Illinois kicks off Friday against Alabama State at 7 p.m. in the State Farm Center. All through the offseason, into the fall and up to this point coach John Groce has answered questions about the massive makeover of his team heading into his second season in charge.
He's encouraged at this point.
"I like the progress that we've made," Groce said. "I do think that we're getting better. I think individual players are improving rapidly right before our eyes, which is a great thing. I think our team is getting better and starting to understand our system better."
Groce is working with nine new faces this season, four transfers and five freshmen. The dramatic overhaul of the roster has increased the responsibility for returnees Joe Bertrand, Tracy Abrams, Nnanna Egwu, Ray Rice (who sat out last season) and Mike LaTulip.
Groce says he's pleased with the individual gains made by his returning players. But he wants to see more.
"I want them to talk," he said. "I've been beating that bandwagon since June. They've got to be more vocal. They've got to share more vocally. That's what I'm trying to get out of those guys more."
Two transfers, Rice and senior forward Jon Ekey, will make their official debuts Friday. Rice, the junior transfer from Drake, scored a team-high 16 points in only 21 minutes of action in the team's final exhibition.
"Obviously Ray gets it," Groce said.
Ekey is an expected starter and has drawn praise for his 3-point shooting, defense and rebounding.
"He's been doing this a long time, so he knows people's strengths and weaknesses," Egwu said of the Illinois State transfer. "The way he picked up our offense is amazing. If you watched him on film you'd think he'd played in this offense his whole life. He's smart. He understands what to do."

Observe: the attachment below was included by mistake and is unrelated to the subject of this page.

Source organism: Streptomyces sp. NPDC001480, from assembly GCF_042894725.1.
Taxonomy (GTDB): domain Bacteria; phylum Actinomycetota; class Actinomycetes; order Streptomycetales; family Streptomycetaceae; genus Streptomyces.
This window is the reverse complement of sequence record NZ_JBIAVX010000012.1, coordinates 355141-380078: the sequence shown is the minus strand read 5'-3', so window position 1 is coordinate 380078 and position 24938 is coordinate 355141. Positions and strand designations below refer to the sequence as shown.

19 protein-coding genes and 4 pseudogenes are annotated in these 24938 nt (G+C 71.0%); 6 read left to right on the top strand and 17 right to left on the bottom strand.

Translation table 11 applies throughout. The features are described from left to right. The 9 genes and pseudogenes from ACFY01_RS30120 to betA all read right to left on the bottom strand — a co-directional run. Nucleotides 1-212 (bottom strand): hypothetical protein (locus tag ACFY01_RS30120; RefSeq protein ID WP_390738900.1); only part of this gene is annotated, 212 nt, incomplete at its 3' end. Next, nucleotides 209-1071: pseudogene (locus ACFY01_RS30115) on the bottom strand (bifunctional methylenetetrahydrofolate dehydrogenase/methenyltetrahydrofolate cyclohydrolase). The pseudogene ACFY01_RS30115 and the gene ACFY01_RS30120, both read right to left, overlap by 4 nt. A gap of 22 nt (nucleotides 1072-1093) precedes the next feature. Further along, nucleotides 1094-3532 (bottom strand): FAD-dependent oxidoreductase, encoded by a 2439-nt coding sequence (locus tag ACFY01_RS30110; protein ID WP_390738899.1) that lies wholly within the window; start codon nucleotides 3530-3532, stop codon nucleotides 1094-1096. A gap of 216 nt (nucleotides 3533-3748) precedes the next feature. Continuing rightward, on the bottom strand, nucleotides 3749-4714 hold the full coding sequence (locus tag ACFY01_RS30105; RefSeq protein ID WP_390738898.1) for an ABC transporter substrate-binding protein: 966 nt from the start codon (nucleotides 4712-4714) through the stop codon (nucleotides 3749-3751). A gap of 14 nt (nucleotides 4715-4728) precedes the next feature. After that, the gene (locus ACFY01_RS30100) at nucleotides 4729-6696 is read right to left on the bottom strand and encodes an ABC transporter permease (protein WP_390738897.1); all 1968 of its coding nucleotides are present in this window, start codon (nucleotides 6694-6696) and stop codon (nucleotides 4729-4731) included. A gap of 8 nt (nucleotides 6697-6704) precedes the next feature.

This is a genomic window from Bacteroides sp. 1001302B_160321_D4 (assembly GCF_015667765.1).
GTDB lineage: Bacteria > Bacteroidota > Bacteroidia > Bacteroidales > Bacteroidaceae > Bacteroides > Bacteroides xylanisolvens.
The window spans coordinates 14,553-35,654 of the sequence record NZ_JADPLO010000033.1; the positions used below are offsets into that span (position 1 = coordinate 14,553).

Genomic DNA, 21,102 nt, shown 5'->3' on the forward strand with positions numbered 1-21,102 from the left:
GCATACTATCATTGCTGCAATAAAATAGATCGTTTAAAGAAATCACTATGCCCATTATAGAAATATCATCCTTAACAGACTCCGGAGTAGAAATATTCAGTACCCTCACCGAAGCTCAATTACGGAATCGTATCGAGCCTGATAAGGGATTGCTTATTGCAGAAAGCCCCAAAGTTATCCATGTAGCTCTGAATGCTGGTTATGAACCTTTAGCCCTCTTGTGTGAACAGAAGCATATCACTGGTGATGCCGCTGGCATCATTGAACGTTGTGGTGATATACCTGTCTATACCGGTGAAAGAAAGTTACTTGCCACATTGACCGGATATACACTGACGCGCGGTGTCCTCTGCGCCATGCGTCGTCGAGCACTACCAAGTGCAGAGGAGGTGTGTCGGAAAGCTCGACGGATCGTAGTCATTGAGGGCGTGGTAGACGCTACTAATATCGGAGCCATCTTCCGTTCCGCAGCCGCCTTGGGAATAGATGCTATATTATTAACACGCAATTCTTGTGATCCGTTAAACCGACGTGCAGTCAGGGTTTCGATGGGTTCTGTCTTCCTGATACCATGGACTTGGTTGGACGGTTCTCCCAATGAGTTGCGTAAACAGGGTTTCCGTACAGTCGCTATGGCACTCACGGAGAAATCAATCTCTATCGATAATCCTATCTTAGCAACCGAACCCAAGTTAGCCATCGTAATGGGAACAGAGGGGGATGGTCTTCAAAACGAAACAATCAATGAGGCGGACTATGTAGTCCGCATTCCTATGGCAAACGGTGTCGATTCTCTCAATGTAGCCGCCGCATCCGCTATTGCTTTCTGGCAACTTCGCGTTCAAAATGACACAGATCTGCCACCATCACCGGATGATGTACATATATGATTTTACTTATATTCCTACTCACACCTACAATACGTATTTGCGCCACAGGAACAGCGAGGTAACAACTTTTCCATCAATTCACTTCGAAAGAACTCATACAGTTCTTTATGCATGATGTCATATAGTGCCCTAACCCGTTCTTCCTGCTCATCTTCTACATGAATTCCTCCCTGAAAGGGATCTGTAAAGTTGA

And as for those freshmen?
"We still have a long way to go with some of those other guys, but they care," Groce said. "They come up and watch film on their own. They care, now. I've said that all along. We've got great guys."
First-year players Jaylon Tate, Kendrick Nunn and Malcolm Hill figure to be prominent fixtures in the rotation this season. When asked, Groce first joked about how he views the best way to deal with growing pains.
"A lot of prayer," he said. "Nah, you do, it's a very delicate balance. You do have to let them play through mistakes."
For a team that returns only 36.1 percent of it's scoring, 36.7 percent of it's rebounding and 43.8 percent of it's assists, Groce agreed that this year's team might not have a set rotation or lineup.
"I think we're one of those teams that's gonna have to do it by committee," Groce said. "We are. That means guys being ready at the drop of a hat, in given games, in given four segments of the game, boom, they've got to be ready to execute their role. We've defined that for all those guys and everybody on the team knows everybody's role."
That's why Groce adopted the acronym E1H as this season's team motto. It stands for it takes everyone (to succeed), only one person to screw it up and help if somebody is struggling.
"I really felt like it was important watching this team we understand it's going to take everybody with this team," Groce said. "And I also feel like it just takes one guy to screw it up, you know. Everybody's got to embrace their role and be an All-Star in their role. I think our guys understand that."
With a roster full of still-learning players, Groce has stressed the importance of defense and rebounding. Regardless of what's happening on the offensive end, Groce says the effort shouldn't be affected in other areas. Above everything else, Groce repeated a line he used a few times last season. He told his players when things are good they'll feel like rockstars. When times get tough, they'll feel like scum. The goal is to keep the mindset somewhere in the middle. Always be steady and always push forward.
"I'm excited to go through the journey," Groce said. "We always talk about the score taking care of itself and getting caught up and wrapped up in the process and getting better everyday and trying to do the right things and trying to learn when we ding stuff up. None of us are perfect. I try to tell them all the time I'm not. So we're all trying to be life-long learners and find ways to get better. That process is fun. We love that. We love challenges. We love the process of getting better and then we kind of let the other stuff take care of itself. I'm really looking forward to the journey."